Composition by background

Since highly compatible group members perform tasks more effectively less time is needed for group maintenance (Sapolsky, 1960) and it can be expected that careful demographic selection will improve the problem solving aspects of our groups.

Composition by duty

For many Knowledge Groups, especially the RAPID Knowledge Groups´┐Ż and Knowledge Marketing´┐Ż groups require the presence of executive management or the senior-most officers in charge of select areas of corporate knowledge. This composition often becomes a challenge to group maintenance but results in the outcome of increasing rapport between members separated by organizational divisions. It is necessary to have all members who deal with the area of knowledge being studied present in the group. Their collaborative efforts improve the problem solving aspects of our groups toward the end of collectively co-creating a correct model of reality within the organization.

Composition by gender

Many studies demonstrate that the interpersonal dynamics of the group as well as the quality of data is influenced by how issues of gender composition are handled (Aries, 1976, Ruhe, 1978, Hoffman & Maier 1961). For example, men will be more competitive in an all-men group and tend to speak to individuals personally. Women, by contrast, will tend to speak to the group as a whole and be more cooperative. In an all-men group we might expect the competitive aspect to cause an overemphasis upon the negative characteristics of complaints with our corporate client's concerns. Realistic assessment of the meaning of data when it is shared in an all male group atmosphere can be subject to greater interpretation based upon other observed nonverbal factors such as time-dominance, frequency of interruptions, volume of presentation, hesitancy, and more subtle facial and postural clues (Lankton & Lankton, 1983). The gender mix is desirable in most Knowledge GroupsTM and, therefore, is a welcome result of proper screening.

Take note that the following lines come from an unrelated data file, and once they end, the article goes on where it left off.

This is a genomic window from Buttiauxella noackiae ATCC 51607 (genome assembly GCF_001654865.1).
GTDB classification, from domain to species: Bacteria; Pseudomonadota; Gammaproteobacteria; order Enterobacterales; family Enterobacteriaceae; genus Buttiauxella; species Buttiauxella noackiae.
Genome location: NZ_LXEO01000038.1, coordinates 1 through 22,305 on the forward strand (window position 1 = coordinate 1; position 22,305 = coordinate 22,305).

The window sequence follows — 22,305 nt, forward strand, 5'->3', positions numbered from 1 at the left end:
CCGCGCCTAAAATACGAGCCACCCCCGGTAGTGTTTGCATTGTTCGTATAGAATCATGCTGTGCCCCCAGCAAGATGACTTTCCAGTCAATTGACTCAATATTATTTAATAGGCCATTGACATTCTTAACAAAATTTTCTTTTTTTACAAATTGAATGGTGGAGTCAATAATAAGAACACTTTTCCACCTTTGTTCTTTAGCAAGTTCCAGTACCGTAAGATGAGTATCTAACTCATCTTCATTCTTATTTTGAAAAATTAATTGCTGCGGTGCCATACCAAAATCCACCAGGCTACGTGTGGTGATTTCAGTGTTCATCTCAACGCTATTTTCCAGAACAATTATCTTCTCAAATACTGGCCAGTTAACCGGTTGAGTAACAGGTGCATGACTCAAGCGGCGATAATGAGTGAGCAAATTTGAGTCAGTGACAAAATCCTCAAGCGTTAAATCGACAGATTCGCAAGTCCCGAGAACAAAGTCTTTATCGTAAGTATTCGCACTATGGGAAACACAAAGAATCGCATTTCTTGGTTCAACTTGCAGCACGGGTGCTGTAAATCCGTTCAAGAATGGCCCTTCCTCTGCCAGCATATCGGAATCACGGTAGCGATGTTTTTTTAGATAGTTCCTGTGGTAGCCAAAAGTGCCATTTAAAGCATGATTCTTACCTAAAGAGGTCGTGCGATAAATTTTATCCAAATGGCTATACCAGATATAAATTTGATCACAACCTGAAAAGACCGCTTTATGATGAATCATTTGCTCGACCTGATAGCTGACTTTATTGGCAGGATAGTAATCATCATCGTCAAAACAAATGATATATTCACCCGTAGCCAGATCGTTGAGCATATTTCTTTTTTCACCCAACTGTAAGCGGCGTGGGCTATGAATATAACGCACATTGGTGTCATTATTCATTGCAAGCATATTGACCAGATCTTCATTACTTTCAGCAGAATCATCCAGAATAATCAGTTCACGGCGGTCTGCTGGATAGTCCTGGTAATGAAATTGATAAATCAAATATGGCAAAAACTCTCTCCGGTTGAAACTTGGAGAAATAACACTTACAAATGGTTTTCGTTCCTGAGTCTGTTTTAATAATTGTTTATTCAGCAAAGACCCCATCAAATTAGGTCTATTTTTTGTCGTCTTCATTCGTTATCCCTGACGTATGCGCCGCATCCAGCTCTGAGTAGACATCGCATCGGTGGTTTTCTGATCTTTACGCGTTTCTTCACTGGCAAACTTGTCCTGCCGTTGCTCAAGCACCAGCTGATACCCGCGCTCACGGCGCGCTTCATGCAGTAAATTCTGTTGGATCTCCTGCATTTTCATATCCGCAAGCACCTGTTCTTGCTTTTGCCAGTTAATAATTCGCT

Composition by social power

The final consideration regarding composition is what group dynamic theories call "social power." This factor may apply to our corporate client's "employee groups" more than to "customer groups" since a certain political climate exists in each corporate culture. This climate will dramatically effect the value placed on offered information from group members. A case in point comes from one study for the Air Force (Torrance, 1954) which shows that even when low ranked personnel had correct solutions to tasks faced by the group these people had little influence on group decision making.

Selection of members

A method of "convenience sampling" is usually conducted to recruit participants who have been identified as belonging to the desired area of study. A cooperative relationship with our corporate client produces a letter of invitation and responses. Follow up phone calls further identify potential group members. The members are stratified along lines of age and gender as much as possible.

Environmental Considerations - Location

Groups are held in locations convenient to the subjects. The settings are chosen so they are modest and comfortable. Some findings indicate that ideal settings are basically those which are nondescript with regard to pictures, statues, props, or items that might distract from eye contact and which might in some way trigger or facilitate introspection and withdrawal. Other spatial arrangements and interpersonal distances were appropriate for focus group interaction. The weather and local or world news events occurring near the time of the group meetings need to be taken into account as they can skew the interaction or mood of the group. Coffee and refreshments are usually served and continually available to the participants during the meetings.

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F. Group Process Overview